ProPublica is a nonprofit newsroom that investigates abuses of power. This story was originally published in Dispatches, a weekly newsletter that spotlights wrongdoing around the country and journalism from our newsroom.

Recently, my co-reporter Laura Beil and I published an investigation into the way in which Columbia University allowed a sexual predator to operate within its walls for more than 20 years. We examined the case of Robert Hadden, a former OB-GYN, and found that Columbia had allowed him to continue practicing, despite multiple patient complaints. The university also undermined the criminal investigation into Hadden.

Hadden’s crimes were first covered in the local New York press in 2013 and made national headlines as the criminal and civil cases against him made their way through the courts. But Columbia’s role was never thoroughly examined. Laura and I wanted to understand what the university knew about his behavior, when, and whether it had missed opportunities to protect patients.

Following publication of our story, the new university president, Minouche Shafik, and the CEO of the Columbia University Irving Medical Center, Katrina Armstrong, issued an apology to the survivors. But so far, the university has not formally notified Hadden’s patients about the reason for his departure or his criminal convictions. Columbia has still not commissioned an independent investigation into what happened under its roof.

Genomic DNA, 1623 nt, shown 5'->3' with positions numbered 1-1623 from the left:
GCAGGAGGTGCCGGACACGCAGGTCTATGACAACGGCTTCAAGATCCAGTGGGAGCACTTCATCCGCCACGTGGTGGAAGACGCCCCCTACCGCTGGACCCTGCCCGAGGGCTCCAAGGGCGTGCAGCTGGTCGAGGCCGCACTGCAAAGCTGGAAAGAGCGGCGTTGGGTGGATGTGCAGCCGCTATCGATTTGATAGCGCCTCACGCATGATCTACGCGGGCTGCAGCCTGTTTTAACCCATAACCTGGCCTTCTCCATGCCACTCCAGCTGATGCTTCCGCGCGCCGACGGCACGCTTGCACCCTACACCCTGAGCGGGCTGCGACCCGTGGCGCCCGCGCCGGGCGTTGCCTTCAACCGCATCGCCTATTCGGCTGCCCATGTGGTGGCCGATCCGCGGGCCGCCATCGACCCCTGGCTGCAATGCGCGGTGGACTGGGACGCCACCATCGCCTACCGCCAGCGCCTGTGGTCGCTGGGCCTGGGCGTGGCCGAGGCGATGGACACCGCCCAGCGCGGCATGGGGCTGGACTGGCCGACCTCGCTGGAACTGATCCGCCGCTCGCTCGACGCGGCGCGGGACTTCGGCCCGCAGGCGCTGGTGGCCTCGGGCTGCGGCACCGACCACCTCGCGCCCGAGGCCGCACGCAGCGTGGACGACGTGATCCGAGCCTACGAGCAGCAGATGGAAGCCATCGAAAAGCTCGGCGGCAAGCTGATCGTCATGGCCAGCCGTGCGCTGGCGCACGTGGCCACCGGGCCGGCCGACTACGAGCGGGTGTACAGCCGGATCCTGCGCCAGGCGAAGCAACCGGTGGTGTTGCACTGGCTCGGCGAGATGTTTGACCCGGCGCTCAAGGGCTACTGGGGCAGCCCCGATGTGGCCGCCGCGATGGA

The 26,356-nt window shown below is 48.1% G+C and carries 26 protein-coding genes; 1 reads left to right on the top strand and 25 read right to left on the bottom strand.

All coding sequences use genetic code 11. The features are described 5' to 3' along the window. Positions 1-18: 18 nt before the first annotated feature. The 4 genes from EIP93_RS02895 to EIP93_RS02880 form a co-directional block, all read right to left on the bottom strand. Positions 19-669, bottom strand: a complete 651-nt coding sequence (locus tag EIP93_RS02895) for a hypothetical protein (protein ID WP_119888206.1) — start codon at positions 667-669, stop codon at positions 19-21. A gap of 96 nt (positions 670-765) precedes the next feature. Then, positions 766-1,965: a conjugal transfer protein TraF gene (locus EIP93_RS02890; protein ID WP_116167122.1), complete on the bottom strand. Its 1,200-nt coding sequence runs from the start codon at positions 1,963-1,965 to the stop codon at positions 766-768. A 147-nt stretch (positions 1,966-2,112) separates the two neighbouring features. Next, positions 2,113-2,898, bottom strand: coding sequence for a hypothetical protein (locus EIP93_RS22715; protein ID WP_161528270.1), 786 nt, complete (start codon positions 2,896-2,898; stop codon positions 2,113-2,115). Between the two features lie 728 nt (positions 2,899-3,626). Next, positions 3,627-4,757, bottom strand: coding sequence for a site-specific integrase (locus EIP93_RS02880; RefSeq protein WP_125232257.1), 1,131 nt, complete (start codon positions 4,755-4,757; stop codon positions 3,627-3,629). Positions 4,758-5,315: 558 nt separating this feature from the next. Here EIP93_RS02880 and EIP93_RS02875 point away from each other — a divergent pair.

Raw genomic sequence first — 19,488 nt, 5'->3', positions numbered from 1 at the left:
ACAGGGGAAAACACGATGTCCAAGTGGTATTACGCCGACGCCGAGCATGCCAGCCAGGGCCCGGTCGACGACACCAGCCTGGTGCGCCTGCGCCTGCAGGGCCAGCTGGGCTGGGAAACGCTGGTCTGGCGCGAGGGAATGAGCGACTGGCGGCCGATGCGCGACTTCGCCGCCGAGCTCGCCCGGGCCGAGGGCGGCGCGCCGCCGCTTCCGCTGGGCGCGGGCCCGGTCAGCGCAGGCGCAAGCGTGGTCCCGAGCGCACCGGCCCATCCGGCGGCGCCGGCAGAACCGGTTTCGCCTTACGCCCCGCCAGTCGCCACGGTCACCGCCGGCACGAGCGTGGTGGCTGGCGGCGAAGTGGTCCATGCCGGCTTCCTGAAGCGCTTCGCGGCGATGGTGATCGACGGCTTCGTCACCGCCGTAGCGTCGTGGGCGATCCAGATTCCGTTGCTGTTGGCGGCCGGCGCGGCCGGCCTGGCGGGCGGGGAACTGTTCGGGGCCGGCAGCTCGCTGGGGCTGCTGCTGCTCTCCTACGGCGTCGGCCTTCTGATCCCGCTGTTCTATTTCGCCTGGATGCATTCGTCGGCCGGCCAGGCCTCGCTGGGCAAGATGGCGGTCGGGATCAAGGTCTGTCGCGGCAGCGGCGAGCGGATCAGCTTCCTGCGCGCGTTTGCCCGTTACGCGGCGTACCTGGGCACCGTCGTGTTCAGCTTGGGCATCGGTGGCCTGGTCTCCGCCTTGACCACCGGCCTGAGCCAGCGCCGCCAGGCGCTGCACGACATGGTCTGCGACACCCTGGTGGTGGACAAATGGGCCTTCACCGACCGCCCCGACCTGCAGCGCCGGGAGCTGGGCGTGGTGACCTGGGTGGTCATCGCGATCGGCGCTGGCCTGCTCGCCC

As with much investigative reporting, documents proved crucial in helping us understand what went wrong. Police and prosecutors’ reports informed us about patients’ experiences, and they helped us establish timelines. Letters filed in court created a record of communication between Columbia and Hadden, as well as the university and its patients. Some of these documents are public (if you know where to look) and some of them we obtained from sources. Together with dozens of interviews and nearly two years of research, they helped us reconstruct decades of abuse and ignored warnings.

I want to tell you more about the documents themselves and how we got them:

1. The Police Report

One of the patients Hadden assaulted was Laurie Kanyok. In interviews, she told us what had happened to her in late June 2012, including the fact that she reported Hadden to the police immediately after the assault. The police arrested him that afternoon.

We were able to get an unredacted copy of the report made after her complaint by submitting a public records request to the New York City Police Department, along with a notarized affidavit she provided giving permission for it to give the records to us.

This document was important because it confirmed what Kanyok had told us about the timeline of events. But it also revealed that there were administrators within the OB/GYN department who immediately knew of Hadden’s arrest. One showed up to the office once she learned the police were present. We reached out to those administrators to see if they would talk to us. (They either declined or never answered our requests.)